One of the most significant decisions you will make with a new rental property is whether or not to allow pets. While some pets will cause considerable damage and hassle during the tenancy, others will be perfectly behaved and leave little to no trace once the tenants move out. However, you never know which one you'll get when a tenant moves in.
The simplest way to protect yourself is by adding a pet deposit to cover the cost of damages incurred by a pet, but this can be trickier than it seems. Before you write your pet rules and fees into a new lease, it's essential to understand all of your pet fee options.
Should I Allow Pets In My Rental?
Pets can be quite the hassle in a rental unit. Sometimes pets that are not trained may leave stains on your carpet or become aggressive with other residents and pets in the neighborhood. Other pets might scratch the walls, make loud noises at all hours of the day, or leave odors that are difficult to remove once the tenants move out. Nevertheless, these are worst-case scenarios and not characteristic of every pet.
Allowing pets in your rental has several upsides. According to an Apartments.com survey, over 70% of renters own at least one pet. Allowing pets opens up the pool of eligible and interested applicants for your rental. If you struggle to find tenants, allowing pets can help you become more attractive on the market.
It's also important to note that in the case of service and emotional support animals, landlords must allow these pets in the rental.
The Legality of Non-Refundable Pet Deposits
In most states, pet deposits differ from pet fees and must be refundable. Like traditional deposits, you must provide an itemized list of repairs incurred if you do not return a portion or the entirety of the pet deposit.
In several states, keeping a pet deposit for repairs unrelated to the pet is also illegal. In these states, the pet deposit must be used for:
- Stains from accidents inside the unit
- Ripped or stained carpet
- Scratches on the floors or walls
- Flea infestations
- Excessive odor or hair
How Much Should A Pet Deposit Cost?
According to Petfinder, the average pet deposit ranges from 40%-85% of the monthly rent. While this may seem high, this is set to cover extensive repairs, including replacement of carpet or deep cleaning of the apartment after a pet has left. If a deposit this high is required, it is typically refundable.
Although, keep in mind this price point can deter some renters. They will already have to pay a traditional deposit and potentially other application fees, so a pet deposit may not be ideal for units geared toward mid-income to lower-income rentals. In this case, you may opt for a non-refundable pet fee or pet rent instead.
Pet Fees vs. Pet Deposits'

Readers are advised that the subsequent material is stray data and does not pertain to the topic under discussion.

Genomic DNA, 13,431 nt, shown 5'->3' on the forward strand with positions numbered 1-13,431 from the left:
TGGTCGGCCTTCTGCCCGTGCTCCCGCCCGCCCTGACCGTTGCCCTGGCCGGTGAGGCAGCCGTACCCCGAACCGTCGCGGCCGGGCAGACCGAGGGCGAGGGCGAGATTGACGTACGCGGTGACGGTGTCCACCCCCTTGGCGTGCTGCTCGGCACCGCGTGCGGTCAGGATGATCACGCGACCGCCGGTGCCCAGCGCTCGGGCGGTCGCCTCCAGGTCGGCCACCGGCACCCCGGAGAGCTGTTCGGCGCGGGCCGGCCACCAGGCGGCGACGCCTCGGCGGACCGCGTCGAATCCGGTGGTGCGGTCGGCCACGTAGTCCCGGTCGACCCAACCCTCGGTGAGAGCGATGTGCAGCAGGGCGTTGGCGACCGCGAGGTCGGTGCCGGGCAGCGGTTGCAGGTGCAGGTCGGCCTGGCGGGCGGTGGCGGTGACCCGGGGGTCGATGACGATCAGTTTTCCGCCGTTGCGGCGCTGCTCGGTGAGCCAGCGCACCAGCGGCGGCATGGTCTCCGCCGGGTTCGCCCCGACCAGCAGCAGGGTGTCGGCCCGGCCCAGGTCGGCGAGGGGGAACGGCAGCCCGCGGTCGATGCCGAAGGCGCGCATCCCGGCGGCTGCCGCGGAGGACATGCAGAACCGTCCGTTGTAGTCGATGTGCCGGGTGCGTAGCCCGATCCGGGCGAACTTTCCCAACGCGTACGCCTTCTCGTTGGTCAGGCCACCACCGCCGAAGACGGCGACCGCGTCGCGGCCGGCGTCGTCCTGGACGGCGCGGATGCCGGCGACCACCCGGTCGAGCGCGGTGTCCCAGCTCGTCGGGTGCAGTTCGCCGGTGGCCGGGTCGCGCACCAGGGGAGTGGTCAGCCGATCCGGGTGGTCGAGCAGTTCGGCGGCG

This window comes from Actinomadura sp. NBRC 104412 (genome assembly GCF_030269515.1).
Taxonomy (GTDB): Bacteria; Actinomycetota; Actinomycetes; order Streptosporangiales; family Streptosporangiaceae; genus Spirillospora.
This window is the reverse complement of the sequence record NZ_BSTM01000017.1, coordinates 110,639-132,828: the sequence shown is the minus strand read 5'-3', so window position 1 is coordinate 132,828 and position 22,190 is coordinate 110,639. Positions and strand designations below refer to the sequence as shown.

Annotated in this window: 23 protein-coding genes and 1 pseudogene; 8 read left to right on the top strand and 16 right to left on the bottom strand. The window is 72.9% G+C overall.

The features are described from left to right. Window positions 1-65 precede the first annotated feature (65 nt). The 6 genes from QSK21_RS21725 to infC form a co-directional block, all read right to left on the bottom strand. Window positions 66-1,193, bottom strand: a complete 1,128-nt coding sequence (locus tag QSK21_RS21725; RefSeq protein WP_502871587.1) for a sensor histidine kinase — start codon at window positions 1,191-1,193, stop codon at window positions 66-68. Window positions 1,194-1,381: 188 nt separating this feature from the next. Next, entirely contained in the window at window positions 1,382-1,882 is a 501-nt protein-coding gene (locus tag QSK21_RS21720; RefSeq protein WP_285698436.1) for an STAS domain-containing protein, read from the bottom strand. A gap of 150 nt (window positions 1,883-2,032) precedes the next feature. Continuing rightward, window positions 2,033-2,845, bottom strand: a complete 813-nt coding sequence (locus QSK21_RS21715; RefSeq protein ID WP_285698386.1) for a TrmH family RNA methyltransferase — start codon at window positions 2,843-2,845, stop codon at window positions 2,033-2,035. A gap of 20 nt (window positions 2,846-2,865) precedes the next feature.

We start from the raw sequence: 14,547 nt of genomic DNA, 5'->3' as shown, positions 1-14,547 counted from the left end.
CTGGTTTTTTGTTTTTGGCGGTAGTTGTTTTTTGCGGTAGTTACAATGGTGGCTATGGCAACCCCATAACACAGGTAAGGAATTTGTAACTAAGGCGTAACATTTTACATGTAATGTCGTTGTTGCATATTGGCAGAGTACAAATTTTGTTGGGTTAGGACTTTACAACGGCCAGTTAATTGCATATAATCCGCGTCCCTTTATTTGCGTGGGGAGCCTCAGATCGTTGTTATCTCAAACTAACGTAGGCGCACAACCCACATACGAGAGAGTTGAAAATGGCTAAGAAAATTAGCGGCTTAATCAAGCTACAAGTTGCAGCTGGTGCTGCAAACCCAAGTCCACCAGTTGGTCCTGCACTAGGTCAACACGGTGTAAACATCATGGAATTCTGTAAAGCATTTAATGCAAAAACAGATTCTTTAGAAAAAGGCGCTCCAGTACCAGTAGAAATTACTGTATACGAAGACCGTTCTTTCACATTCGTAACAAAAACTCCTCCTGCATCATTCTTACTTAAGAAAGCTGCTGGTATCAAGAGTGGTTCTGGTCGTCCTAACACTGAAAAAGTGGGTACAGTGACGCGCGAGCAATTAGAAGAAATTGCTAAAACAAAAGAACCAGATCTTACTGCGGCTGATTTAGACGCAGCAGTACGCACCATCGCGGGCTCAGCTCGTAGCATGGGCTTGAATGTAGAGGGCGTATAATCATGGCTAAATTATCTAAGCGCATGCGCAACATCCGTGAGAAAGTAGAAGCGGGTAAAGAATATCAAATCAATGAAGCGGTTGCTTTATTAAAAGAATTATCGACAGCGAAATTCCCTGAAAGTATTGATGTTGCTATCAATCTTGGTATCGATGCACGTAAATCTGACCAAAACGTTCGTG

Pet deposits work just like any other deposit – they are collected upon the lease signing and refunded at the end of the tenancy, minus any damages. However, if you're looking for a more affordable option for renters, you may opt for pet rent or non-refundable pet fees.
A non-refundable pet fee is typically collected at the beginning of the lease like a deposit but is priced slightly lower and is explicitly non-refundable. If you use the correct terminology and clarify in the lease that this fee is non-refundable, you can legally keep it regardless of the damages incurred.
Pet fees are an excellent option for affordable rental units, but like a deposit, a pet fee may deter some renters as they are already paying a traditional deposit and application fees. Your other option is to charge pet rent or a monthly fee that covers the pet for the entirety of the lease.
Pet rent can actually be quite lucrative for landlords as $50-$100 per month with a long-term tenant will add up to much more than 50% of monthly rent over time. In addition, year-to-year leases are ideal for pet rent as they make the initial costs more affordable to renters but add up to a substantial amount over the long term. Plus, you can keep all the pet rent regardless of damages at the end of the lease.
Pet rent can be charged as a flat fee or per pet on the lease. You may want to change your pet rent fees depending on the type of pet, as dogs and cats are likely to cause more trouble than hamsters or reptiles.
Some states allow you to charge both a pet deposit and pet rent, but you should check with local laws before adding both to your lease.
RentSpree can help you find the best pet-friendly tenants in your area with our tenant screening tool and can help you price your pet rent using our Rent Estimator. By allowing pets, you open your market to so many more potential renters, many of whom will be on long-term leases. To learn more about your pet options and best practices as a landlord, visit our Resource Center.